^ ThisTake a lapLog in or sign up to reply. • 3 years ago
    • -2

      Just do what my house did when it was put on probation.

      We were issued a mandate that required an event form filled out and filed anytime we had more than 20 people gathered with alcohol present within our house. Considering my fraternity housed 100 men, our dinners usually had more than 20 guys 21-and-over at them. They would have beer or wine with dinner (no hard alcohol allowed in this mandate.) So..we started filing events every damn day..requiring our fraternal governing bodies (and sometimes police) to come over and inspect our “events.” They would always get pissed, and we would just reply, “Hey, we’re just following the rules. Would you guys like to join us for dinner? Spiro, our chef, makes amazing steaks.” After about 3 weeks of this, they stopped showing up.

      Soooo we started throwing huge parties..filed and everything, but none of the officials ever showed up.

      ^ ThisTake a lapLog in or sign up to reply. • 3 years ago
    • -4

      IANAL, but as a resident of an MIT fraternity in Boston, we have very few rights. We are technically licensed as dorms, so we don’t even have 4th amendment rights. Police don’t need warrants to come inside.

      ^ ThisTake a lapLog in or sign up to reply. • 3 years ago
  3. 19

    As an MIT pledge at a frat down the street, the article doesnt put enough blame on Phi Sig. I was briefly rushed there and they explicitly told kids to jump on the skylight as some part of the pledge process. They bragged about how they had violated code and gotten away with it. Im not surprised the second that someone was actually seriously hurt Phi Sig pinned it on the individual, ignoring the fact that they had been pushing countless kids to do the same thing. Everyone here is pissed that we’ve been shut down. But nothing gets us angrier than Phi Sig’s blatant ignorance regarding building code have campus wide repercussions. Fuck Phi Sig.
    PS Those guys are a bunch of weenies, it doesnt take falling through a skylight too realize that
    PPS I heard Phi Sig’s new theme song is “Drop it Like its Hot”

    ^ ThisTake a lapLog in or sign up to reply. • 3 years ago
  4. 13
    Silver Skulls

    For all of those commenting on the constitutionality of this, let me explain how this state of fascism is constructed. Although I’m a few years removed, this was the case when I served on IFC Exec:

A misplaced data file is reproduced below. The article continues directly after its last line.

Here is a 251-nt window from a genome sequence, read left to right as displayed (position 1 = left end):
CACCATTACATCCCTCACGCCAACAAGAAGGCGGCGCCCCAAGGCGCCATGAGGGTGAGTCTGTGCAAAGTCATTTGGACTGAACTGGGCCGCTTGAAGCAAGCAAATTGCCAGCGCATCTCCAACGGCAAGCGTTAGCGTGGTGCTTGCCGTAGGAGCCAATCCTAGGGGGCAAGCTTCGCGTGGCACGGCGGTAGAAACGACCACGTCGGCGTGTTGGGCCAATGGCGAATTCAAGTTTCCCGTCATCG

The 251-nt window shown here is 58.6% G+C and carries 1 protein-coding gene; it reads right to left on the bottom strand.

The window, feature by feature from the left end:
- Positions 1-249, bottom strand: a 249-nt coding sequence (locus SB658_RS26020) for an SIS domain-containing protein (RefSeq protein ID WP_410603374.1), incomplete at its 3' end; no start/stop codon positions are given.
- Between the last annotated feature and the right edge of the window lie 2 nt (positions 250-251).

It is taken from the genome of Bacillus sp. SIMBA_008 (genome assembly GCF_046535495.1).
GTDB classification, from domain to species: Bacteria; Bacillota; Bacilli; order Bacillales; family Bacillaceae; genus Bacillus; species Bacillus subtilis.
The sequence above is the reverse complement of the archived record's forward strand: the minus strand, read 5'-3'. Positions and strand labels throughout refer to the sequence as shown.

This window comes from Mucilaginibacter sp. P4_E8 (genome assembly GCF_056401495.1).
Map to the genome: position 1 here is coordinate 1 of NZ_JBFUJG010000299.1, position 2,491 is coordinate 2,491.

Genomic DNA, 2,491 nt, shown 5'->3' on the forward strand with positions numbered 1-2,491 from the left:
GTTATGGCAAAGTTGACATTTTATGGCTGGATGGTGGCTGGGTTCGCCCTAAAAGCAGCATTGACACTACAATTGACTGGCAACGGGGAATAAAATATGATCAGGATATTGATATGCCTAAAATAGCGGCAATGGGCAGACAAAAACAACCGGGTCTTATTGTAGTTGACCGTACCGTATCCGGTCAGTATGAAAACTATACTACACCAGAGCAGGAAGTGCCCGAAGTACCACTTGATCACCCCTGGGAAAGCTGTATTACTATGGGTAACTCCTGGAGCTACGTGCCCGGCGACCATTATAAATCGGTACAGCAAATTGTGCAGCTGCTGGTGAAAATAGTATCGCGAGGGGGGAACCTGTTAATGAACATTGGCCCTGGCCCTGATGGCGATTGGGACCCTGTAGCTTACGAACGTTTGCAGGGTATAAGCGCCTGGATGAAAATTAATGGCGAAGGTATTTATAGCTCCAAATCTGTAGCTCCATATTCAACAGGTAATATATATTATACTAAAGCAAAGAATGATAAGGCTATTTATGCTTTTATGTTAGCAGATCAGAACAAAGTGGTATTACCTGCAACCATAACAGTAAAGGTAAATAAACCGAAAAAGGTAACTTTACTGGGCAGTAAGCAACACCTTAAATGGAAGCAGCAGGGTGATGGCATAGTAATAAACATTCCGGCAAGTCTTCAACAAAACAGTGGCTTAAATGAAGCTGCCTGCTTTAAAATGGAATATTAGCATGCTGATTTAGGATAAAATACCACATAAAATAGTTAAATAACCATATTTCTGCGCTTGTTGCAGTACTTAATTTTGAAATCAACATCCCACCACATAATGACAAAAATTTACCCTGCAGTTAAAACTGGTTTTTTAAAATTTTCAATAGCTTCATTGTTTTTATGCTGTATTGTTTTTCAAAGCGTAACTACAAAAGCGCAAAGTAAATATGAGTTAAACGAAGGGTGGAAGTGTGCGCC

With very exceptions, every MIT fraternity has an alumni association that owns and manages their multi-million-dollar off-campus brownstone. MIT requires that, for a fraternity to be officially recognized by the school, they must be licensed as a dormitory. And of course, most fraternity national organizations require their chapters to be recognized and in good standing with their school. In being licensed as a dormitory, the Boston-side houses fall under jurisdiction of the Boston Licensing Board. That subjects the Boston-side fraternities to the whims of the over-reaching and reactionary liberal local government.

    With respect to law enforcement jurisdiction, other commenters are correct in saying that MIT Police can enter these houses without a warrant and Boston Police cannot, except for one small caveat. The Boston Police can function as dormitory inspectors and enter fraternities warrantless under that authority (which they often do).

    Side note: not long ago, Boston Police ran a series of covert operations where they used young plain-clothed officers with fake school ID’s to infiltrate fraternity parties in Boston and then call in stings.

    TL;DR: The school’s shitty bloated administration is just as much to blame for this as local government. MIT forces privately-owned residences that could function autonomously to register as dormitories, subjecting them to the very special flavor of fascism perpetrated by local licensing boards.

    Lesson Learned: If you go to school in The People’s Republic of Cambridge, you’re gonna have a bad time.

    ^ ThisTake a lapLog in or sign up to reply. • 3 years ago